Summer Conventions '97
Denomination: Southern Baptist Convention.
Where should Christians draw the line between their moral principles and the practices of the secular world? This was the question facing messengers (delegates) to the 1997 Southern Baptist Convention. Though the messengers differed on where to draw the line, general agreement was reached that secular society is drawing further away from biblical values.
The SBC passed a number of resolutions concerning moral issues: the messengers supported the display of the Ten Commandments in government offices and courthouses, they asked for restrictions on the cloning of human beings, and they supported the practice of home schooling children, which has become increasingly popular among conservative Christian families.
The SBC also responded to the recent controversy over a proposed gender-inclusive edition of the New International Version of the Bible. The assembly urged Bible translators and publishers "to use time-honored, historic principles and refrain from any deviation to seek to accommodate contemporary cultural pressures."
"As long as any Bible publisher thinks that Southern Baptists are more likely to purchase Bibles on the basis of ‘political correctness' than fidelity of the text, there are still battles to be fought," said SBC president Tom Elliff.
Such resolutions, though, were little noticed by journalists covering the assembly; the news media's attention was focussed on a single resolution which exemplified the SBC's desire to draw a line between itself and the secular world.
No action by a religious body received more press coverage this summer than the SBC's resolution to boycott Disney products. A year after the SBC had urged the Disney Company to change its "anti-Christian and anti-family" direction, messengers to the 1997 SBC voted to "refrain from patronizing" Disney and its subsidiaries.
The resolution accuses Disney of "increasingly promoting immoral ideologies such as homosexuality, infidelity and adultery." Southern Baptists have criticized Disney for a variety of actions in recent years. These including the recent airing of an episode in the ABC show "Ellen," in which the main character reveals that she is gay, and Disney's 1995 decision to extend health benefits to the domestic partners of gay employees.
"If we pass this resolution, you have a moral obligation to cancel your ESPN coverage, get rid of the A&E channel, stop watching Lifetime [channel], and never watch ABC," said the Rev. Rick Markham, a Georgia pastor. "If we are not willing to do that, we are no more than 20th century Pharisees."
The resolution, which was voted on by show of hands, was overwhelmingly approved by the assembly. "The Disney Company has not only ignored our concerns, but flagrantly furthered this moral digression in its products and policies," the resolution says. The assembly also prayed to God for help in being compassionate toward people "trapped in the vicious cycle of homosexual behavior."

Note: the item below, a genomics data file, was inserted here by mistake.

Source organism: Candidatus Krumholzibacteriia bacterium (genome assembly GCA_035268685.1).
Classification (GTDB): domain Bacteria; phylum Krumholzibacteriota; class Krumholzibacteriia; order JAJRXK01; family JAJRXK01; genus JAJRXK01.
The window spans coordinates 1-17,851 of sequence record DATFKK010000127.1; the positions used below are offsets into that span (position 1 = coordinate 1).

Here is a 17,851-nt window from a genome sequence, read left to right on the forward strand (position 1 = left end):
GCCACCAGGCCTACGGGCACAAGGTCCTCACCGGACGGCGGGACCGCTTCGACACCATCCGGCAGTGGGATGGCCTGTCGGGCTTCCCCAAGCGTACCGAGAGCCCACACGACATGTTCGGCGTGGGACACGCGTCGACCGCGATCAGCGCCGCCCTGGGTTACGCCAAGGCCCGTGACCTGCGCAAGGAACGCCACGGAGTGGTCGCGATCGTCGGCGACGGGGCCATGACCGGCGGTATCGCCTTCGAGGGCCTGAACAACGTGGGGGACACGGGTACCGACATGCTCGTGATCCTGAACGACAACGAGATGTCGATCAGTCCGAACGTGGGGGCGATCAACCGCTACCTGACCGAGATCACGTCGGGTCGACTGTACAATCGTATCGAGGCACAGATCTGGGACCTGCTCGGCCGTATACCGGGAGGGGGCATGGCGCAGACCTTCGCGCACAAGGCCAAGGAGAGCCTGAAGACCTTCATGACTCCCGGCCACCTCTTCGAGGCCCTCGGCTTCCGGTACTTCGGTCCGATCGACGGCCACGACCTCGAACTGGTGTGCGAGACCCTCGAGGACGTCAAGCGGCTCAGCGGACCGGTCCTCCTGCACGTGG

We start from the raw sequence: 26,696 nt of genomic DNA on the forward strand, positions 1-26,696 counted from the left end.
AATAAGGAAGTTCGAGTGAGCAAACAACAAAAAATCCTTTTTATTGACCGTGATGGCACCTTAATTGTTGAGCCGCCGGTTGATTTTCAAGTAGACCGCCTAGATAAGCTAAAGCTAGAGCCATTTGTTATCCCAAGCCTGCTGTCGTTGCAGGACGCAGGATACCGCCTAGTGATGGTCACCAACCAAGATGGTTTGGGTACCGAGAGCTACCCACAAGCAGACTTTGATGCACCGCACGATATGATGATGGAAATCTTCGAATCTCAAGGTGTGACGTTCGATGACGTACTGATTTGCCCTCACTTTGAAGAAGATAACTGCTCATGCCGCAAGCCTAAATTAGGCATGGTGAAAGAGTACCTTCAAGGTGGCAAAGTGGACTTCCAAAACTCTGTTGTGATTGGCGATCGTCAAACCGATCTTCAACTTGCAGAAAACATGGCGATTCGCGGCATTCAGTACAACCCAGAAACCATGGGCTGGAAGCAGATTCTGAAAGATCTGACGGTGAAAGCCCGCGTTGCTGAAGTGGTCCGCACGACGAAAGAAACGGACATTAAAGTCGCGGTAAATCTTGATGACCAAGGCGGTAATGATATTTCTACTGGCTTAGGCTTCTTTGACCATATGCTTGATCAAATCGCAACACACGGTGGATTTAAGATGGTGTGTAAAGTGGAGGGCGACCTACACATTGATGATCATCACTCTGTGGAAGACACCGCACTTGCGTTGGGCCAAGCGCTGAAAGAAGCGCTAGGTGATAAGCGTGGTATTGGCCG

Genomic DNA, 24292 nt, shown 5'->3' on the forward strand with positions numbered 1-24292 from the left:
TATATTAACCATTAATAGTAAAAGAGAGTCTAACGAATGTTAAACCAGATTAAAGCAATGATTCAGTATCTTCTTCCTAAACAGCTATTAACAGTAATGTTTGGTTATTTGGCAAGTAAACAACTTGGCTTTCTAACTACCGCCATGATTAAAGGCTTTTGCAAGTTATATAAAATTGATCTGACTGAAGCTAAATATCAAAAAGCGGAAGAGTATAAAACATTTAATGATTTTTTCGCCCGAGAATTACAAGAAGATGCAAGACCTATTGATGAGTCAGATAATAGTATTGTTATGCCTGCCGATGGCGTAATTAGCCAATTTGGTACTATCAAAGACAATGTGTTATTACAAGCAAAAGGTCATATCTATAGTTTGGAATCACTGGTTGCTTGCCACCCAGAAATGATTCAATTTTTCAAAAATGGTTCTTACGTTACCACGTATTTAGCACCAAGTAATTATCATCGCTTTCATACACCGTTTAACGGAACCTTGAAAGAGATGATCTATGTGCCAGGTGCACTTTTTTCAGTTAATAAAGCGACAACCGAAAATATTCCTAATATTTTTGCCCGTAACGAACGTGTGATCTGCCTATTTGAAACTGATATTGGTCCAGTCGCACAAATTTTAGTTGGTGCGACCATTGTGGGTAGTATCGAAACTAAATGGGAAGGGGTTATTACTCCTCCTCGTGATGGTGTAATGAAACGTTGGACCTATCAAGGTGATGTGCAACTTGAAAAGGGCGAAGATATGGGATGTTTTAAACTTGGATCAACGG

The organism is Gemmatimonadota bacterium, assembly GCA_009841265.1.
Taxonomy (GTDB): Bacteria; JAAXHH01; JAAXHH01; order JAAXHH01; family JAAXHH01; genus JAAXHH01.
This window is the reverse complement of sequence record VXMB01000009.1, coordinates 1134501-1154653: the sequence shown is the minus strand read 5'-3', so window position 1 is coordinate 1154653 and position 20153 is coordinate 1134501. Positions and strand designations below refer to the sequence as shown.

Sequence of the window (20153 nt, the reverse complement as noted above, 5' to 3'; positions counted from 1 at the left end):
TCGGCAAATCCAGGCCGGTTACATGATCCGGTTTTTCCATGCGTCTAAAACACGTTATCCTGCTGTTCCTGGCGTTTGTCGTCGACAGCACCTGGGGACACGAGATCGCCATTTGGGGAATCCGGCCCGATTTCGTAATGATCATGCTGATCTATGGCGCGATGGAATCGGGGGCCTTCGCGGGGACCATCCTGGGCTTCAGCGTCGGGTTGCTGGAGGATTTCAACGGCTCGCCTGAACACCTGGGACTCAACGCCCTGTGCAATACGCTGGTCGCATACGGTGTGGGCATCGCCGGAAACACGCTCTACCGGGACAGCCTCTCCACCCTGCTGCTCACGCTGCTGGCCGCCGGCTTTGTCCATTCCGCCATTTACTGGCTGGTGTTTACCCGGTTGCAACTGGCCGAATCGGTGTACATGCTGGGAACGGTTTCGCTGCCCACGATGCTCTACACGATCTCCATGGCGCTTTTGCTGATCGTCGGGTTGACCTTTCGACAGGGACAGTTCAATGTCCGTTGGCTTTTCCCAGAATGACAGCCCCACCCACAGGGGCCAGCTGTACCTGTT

Dinsney responded to the resolution by stating briefly that it was proud of its "family entertainment."
The resolution was criticized by supporters of gay rights around the country. "It is morally wrong for the delegates of the Southern Baptist Convention to punish a company for simply refusing to discriminate against gay Americans," said David Smith, a strategist for the Human Rights Campaign, according to the Dallas Voice. "Most people of faith recognize that religious disagreements do not justify discrimination. For this reason, this boycott is bound to fail."
Some Southern Baptists also opposed the boycott because they believed that it sent the wrong message. "The world will hear ‘boycott' and [think] that we are against homosexuals," said former SBC president Jim Henry, according to the Associated Baptist Press News. "We are against the practice of homosexuality, not against people.
"Our weapons are not carnal, they are spiritual," he added. "If we are going to bring Disney to its knees, we should get down on our knees first."
It was not immediately clear how many Southern Baptists would comply with the non-binding resolution, nor what effect the boycott would have on Disney. Some SBC messengers, though, felt that such questions missed the point.
"Will a Southern Baptist boycott change the Disney Company?" asked Lisa Kinney, a Florida messenger, according to the Baptist Press. "I don't know. But it will change us. It will affirm to us and the world that we love Jesus more than we love our entertainment."
Summer Conventions '97: Quit Complaining, Disabled Preacher Tells Southern Baptists. By Daniel Walker Guido.
©1997 Heather Elizabeth Peterson